The recall is to strengthen the rear of the car, following reports in the US of an unusually high number of vehicle fires in the event of a rear impact. Under the recall, a cross beam is fitted to provide additional crash protection.
In some cases, this means a Jeep Cherokee or Grand Cherokee will need to have an existing tow ball removed in order for the cross beam to be fitted. Once the cross beam is in place, it’s no longer possible to fit a towball to the car.
Cars affected are the Grand Cherokee built between 01/01/92 and 27/10/98, and the Cherokee built between 2002 and 2007 – both petrol and diesel models. Letters have been sent out to owners advising them of the recall.
Jeep told us: “If a customer is concerned his or her vehicle is affected and they have not received a letter, they should contact Customer Service on 00800 3428 0000 option 3, and we can check and advise accordingly.”
Practical Caravan was alerted to the issue by reader John Gamble, who posted on our Facebook page: “Jeep Cherokee, previous tow vehicle, with only 55k miles. Advised, by Jeep, that our Cherokee is no longer fit to tow. No longer able to have a towbar fitted due to safety recall to have rear reinforcement structure fitted. JEEP NOT FIT FOR PURPOSE.”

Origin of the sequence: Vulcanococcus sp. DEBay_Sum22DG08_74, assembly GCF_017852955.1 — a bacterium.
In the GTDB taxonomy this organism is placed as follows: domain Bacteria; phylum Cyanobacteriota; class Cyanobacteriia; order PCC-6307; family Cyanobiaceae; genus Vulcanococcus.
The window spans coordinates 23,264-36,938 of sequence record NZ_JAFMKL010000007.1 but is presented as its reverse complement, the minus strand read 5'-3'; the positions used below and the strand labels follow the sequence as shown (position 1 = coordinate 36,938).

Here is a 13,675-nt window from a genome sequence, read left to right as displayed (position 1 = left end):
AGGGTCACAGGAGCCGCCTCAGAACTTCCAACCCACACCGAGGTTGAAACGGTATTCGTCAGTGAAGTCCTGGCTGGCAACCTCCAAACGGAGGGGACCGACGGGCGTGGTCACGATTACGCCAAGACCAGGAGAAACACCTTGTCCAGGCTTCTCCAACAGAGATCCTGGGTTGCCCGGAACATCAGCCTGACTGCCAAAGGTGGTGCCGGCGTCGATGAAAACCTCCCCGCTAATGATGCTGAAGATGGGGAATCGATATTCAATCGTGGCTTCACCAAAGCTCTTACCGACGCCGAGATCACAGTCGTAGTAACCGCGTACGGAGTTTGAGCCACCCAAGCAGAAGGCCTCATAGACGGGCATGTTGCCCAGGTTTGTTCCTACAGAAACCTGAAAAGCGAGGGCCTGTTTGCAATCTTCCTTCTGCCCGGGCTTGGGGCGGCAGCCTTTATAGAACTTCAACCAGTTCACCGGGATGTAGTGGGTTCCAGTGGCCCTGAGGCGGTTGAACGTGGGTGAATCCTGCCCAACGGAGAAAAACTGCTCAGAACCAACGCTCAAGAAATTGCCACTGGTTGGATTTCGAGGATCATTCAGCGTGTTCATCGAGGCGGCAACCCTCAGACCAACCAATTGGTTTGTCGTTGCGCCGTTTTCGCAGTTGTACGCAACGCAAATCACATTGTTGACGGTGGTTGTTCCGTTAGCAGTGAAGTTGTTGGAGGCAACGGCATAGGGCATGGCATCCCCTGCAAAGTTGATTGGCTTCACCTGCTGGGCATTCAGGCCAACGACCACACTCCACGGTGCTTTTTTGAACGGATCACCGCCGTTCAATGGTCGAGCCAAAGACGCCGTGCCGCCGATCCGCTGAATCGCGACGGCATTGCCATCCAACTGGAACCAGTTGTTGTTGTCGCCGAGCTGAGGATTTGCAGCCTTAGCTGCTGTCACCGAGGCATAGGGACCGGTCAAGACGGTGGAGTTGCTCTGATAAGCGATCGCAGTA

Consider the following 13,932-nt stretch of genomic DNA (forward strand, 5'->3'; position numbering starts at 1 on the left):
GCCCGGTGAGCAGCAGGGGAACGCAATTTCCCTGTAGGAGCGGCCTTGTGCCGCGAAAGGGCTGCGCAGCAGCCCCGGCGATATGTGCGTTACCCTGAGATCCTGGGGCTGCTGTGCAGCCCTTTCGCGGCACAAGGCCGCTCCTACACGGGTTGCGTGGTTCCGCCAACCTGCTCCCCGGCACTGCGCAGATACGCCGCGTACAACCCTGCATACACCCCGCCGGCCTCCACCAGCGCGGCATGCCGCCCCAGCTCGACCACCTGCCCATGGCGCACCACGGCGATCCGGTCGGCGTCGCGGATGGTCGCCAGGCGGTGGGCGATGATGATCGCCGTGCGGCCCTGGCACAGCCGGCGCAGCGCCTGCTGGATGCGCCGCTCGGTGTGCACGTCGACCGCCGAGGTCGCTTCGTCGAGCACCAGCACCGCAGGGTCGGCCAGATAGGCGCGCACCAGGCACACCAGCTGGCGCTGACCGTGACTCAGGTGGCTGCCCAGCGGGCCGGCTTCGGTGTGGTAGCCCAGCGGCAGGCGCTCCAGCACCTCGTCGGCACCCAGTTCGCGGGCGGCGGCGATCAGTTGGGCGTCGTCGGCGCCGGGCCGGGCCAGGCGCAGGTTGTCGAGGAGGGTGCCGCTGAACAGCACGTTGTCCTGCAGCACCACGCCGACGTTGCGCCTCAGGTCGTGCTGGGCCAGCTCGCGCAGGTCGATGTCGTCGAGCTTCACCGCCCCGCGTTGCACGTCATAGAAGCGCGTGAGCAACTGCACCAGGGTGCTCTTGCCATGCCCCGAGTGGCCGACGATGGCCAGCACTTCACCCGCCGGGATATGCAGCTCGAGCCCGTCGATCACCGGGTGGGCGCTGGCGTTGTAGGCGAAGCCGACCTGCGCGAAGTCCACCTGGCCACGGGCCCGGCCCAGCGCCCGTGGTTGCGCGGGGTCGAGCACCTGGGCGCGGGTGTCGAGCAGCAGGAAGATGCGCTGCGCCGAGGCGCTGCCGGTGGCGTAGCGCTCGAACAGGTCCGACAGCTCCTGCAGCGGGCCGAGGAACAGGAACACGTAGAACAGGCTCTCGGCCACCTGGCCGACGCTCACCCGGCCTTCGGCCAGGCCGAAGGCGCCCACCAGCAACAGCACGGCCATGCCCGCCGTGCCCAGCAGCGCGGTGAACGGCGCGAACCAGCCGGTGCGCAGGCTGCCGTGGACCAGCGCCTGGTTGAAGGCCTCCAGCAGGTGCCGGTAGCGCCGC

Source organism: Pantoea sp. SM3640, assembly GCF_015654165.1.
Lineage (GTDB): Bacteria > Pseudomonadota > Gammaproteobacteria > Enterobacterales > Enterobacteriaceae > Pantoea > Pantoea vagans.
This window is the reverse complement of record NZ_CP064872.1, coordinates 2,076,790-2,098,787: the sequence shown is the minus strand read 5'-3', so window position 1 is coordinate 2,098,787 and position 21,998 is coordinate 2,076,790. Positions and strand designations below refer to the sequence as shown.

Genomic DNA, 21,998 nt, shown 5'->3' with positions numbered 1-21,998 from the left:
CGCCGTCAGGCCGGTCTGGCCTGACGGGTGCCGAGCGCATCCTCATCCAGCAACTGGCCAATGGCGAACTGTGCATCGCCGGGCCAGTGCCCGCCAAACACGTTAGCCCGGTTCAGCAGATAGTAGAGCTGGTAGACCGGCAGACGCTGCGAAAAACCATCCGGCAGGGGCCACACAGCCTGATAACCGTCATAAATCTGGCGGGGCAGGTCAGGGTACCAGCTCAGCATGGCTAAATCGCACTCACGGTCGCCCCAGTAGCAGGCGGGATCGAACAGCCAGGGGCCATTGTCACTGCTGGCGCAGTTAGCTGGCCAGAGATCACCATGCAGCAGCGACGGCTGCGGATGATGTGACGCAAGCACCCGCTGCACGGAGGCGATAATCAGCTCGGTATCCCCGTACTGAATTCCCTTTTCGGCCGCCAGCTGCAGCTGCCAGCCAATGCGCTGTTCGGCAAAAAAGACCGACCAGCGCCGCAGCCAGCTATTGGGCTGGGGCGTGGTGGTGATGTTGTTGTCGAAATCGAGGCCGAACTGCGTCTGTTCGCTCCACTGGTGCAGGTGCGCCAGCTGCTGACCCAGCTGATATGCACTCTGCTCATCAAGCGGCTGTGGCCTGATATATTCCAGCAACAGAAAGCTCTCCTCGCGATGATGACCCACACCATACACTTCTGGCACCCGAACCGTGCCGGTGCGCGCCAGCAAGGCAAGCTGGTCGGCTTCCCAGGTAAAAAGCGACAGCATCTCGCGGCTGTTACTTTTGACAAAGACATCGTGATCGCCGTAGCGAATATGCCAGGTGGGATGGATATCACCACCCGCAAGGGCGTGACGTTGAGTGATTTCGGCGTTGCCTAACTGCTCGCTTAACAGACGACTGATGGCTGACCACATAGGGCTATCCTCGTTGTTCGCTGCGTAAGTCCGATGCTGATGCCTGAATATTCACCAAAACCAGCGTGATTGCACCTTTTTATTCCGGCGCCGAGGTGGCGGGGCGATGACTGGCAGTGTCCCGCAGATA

John isn’t alone in being angry that his tow car can no longer be used for the purpose for which he bought it. We’ve found a number of frustrated bloggers and disappointed comments on owners’ club forums.
The recall doesn’t spell the end of towing for all the affected owners, however. Some towballs may not have to be removed if, after inspection by a Jeep dealer, it is decided that the towball offers the safety benefits of the cross beam.
According to Jeep: “If a tow bar is already fitted to the vehicle it needs to be inspected to verify if it conforms to the certified clearance levels and/or the absence of sharp edges. If it does, the tow bar can be left in place.”
It’s not clear what proportion of towball-equipped Cherokees and Grand Cherokees meet the necessary standards.
Some owners may be tempted to leave their cars as they are, even if their dealer advises the towball should be removed. However, this is something Jeep advises against: “If the tow bar does not meet the required specifications of this recall campaign, it should be removed and replaced by the certified rear impact bar. In cases where the tow bar is left in place the level of protection cannot be evaluated.”
The recall can be traced back to an investigation by the National Highway Traffic Safety Administration in the US, which asked Jeep to recall millions of vehicles. Jeep initially resisted this request. Ironically, when Jeep did take action in the US it did so by offering to fit all the affected cars with a Mopar tow bar, making all the vehicles suitable for towing.
However, Jeep tells us this solution can’t be applied in Britain: “The American type tow bar is not homologated for European use and we are therefore unable to offer this to our UK customers.”
The recall doesn't spell the end of towing for all the affected owners